Tomlins AM et al (1998) were the first to analyze intact prostatic tissue from BPH and CaP patients using HRMAS. This group concluded that HRMAS of intact tissue biopsy sample provides a wider range of metabolites than conventional tissue extraction NMR spectroscopy. Afterwards various HRMAS studies were performed on prostatic sample. [Levin YS, Tomlins AM, Cheng LL 05, Swanson MG03, 06, 08Taylor JL, Zektzer et al, Wu CL, Burns MA, Burns MA, , Jordan KW ERP 2007, Tessem MB, van Asten JJA, Albers MJ, Santos CF, Stenman K, Maxeiner A, Ratiney H, DeFeo EM, Spencer NG]. It was conjectured that spectral resolution of HRMAS may be dependent on freeze thawing process of tissue [Middleton et al], which led to view the thawing effect on prostatic specimens. It was reported that storage conditions had minimal effect on spectral resolution, relative metabolite concentrations, also it was reported that the prostatic tissue metabolites could be easily quantified using HRMAS by storing the sample even for three years [Wu et al, Jordon et al BI 07]. The slow spinning methods were also evaluated in order to protect the prostate tissue pathology [Burns 05, Taylor].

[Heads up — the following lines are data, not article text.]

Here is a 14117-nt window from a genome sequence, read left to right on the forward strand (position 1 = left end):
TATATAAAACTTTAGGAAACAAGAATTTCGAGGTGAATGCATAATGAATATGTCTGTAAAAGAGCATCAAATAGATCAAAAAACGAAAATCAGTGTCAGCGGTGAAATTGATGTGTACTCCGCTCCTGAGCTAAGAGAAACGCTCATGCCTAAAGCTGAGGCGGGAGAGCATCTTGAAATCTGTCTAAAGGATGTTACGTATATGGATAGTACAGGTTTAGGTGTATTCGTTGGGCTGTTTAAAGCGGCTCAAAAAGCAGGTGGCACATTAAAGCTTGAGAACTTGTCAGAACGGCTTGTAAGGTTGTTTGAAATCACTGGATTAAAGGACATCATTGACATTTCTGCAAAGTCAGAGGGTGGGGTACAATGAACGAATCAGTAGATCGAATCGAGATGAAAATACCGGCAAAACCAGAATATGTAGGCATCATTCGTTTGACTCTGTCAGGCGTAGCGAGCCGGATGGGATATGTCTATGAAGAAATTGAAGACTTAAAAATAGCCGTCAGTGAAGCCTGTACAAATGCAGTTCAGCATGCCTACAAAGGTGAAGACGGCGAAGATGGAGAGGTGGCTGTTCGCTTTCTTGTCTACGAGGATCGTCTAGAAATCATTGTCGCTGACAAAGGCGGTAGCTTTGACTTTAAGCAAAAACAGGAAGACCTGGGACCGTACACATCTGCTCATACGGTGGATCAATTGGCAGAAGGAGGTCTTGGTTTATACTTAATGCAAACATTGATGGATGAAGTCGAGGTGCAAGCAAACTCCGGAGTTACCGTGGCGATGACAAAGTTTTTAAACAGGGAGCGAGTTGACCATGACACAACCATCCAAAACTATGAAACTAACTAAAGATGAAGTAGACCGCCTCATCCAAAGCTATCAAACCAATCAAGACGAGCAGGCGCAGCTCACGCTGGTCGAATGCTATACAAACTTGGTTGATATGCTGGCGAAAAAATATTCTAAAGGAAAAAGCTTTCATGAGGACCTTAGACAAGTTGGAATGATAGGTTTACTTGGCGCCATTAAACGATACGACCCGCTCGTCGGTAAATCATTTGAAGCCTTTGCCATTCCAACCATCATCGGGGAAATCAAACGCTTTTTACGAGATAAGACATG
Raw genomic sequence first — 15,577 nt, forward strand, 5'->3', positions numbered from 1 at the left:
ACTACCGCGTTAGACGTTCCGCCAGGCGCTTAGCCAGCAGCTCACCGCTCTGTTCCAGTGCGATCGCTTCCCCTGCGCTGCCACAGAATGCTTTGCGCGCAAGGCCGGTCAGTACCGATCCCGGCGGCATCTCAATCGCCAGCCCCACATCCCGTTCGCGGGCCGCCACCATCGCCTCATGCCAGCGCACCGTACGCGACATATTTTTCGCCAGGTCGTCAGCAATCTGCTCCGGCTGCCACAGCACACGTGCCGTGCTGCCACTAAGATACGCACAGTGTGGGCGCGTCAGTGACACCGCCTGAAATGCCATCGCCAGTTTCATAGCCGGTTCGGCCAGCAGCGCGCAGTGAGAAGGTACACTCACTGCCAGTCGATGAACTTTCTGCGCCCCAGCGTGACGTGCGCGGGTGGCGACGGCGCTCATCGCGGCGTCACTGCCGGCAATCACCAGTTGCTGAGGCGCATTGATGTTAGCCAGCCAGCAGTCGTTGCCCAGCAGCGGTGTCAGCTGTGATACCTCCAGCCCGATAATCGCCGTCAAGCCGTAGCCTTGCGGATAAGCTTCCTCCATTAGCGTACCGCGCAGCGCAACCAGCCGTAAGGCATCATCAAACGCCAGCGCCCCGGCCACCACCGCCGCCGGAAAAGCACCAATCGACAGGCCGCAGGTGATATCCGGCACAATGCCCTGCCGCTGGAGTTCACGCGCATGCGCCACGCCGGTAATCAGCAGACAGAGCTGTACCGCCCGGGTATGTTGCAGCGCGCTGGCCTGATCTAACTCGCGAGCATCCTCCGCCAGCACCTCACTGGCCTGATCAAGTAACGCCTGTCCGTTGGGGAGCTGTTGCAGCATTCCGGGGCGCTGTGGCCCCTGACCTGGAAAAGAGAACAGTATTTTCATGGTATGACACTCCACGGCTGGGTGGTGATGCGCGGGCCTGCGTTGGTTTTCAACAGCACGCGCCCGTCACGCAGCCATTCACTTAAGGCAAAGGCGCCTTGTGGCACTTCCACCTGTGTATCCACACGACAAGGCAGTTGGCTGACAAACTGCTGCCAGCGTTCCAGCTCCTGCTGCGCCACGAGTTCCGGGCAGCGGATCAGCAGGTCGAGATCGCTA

For the first time, inhibitory function of spermine in human prostate was evaluated by Cheng et al in 2001 by HRMAS [Cheng LL 2001]. The impact of HR-MAS spectroscopy on the histopathologic and mRNA integrity of postsurgical, TRUS and MRSI targeted biopsy tissues were studied and quantified [Swanson 03, Santos]. New metabolic biomarkers have been observed in order to better identify and distinguish the malignant and benign prostatic disorders. Apart from several established CaP biomarkers (eg. Cho and its derivatives), lactate, alanine, polyunsaturated omega-6 fatty acids (PUFAs) have been shown to promote CaP and could be detected and quantified by HRMAS [Tessem et al, Stenman et al, Burns 04, Defeo, Swanson 06, Swanson 08, Albers-ERECtic, Ratiney et al]. Recently, Levin et al studied metabolic pathways on human CaP cells using13C-labeled substrates as metabolic probes by 13C and 1H HRMAS. It was observed that the fractional enrichments of alanine, glutamate, and aspartate were moderately higher and may characterise metabolic and bioenergetics properties of CaP cells.